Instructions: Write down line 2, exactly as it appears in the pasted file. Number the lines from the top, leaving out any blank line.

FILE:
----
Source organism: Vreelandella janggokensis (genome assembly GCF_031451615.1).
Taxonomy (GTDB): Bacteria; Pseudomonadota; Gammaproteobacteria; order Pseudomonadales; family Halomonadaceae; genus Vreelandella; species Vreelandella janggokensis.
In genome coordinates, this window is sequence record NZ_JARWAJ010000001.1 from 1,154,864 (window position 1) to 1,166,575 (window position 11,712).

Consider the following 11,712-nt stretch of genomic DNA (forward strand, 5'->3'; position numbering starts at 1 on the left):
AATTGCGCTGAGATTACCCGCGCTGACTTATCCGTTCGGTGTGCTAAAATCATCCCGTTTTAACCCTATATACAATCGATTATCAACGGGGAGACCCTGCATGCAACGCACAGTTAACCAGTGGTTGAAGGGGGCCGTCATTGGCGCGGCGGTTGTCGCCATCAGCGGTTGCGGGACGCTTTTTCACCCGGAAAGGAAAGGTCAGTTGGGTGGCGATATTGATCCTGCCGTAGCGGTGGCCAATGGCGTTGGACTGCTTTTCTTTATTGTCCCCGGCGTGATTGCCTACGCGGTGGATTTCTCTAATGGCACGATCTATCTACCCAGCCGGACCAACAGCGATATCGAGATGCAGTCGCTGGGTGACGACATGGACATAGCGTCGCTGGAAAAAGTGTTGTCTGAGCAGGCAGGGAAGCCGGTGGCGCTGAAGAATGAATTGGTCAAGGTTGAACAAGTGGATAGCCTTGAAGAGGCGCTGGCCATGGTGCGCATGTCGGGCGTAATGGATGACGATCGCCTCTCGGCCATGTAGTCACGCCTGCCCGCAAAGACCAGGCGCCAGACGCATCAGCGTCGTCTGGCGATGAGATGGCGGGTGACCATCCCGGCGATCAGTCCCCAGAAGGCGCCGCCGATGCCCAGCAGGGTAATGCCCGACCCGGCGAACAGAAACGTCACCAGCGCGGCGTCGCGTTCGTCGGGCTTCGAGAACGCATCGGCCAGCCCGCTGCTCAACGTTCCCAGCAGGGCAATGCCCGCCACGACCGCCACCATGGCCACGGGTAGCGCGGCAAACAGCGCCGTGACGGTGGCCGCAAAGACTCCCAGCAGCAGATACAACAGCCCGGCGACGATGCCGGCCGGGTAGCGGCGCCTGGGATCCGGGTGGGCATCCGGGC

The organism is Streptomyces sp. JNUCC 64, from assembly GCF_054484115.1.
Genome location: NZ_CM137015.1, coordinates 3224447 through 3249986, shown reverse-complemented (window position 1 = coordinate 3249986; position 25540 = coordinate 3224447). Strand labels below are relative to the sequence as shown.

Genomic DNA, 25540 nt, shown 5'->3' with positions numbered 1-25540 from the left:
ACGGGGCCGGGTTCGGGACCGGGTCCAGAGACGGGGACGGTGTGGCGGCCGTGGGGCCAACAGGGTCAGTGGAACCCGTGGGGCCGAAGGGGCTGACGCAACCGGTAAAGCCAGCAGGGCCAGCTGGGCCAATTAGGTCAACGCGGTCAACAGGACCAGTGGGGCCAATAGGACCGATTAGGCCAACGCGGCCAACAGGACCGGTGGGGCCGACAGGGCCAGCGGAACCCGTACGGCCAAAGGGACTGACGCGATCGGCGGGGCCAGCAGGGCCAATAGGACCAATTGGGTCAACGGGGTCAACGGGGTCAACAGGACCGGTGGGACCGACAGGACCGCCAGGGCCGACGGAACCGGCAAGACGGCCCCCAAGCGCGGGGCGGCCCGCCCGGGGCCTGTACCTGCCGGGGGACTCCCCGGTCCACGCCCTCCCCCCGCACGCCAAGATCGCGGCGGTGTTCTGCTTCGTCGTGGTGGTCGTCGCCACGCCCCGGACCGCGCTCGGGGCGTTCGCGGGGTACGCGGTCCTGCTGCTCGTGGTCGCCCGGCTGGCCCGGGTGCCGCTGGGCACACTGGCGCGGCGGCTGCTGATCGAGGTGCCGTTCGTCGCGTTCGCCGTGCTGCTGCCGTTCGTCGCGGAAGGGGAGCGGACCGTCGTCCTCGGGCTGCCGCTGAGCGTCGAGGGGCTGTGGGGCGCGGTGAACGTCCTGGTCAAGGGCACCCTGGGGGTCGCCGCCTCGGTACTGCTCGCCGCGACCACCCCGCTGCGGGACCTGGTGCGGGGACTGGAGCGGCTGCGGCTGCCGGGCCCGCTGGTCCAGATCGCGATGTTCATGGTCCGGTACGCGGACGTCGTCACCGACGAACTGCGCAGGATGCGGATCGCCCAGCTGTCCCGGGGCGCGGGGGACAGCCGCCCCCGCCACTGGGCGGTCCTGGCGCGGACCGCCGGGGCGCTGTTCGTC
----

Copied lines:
Taxonomy (GTDB): Bacteria; Pseudomonadota; Gammaproteobacteria; order Pseudomonadales; family Halomonadaceae; genus Vreelandella; species Vreelandella janggokensis.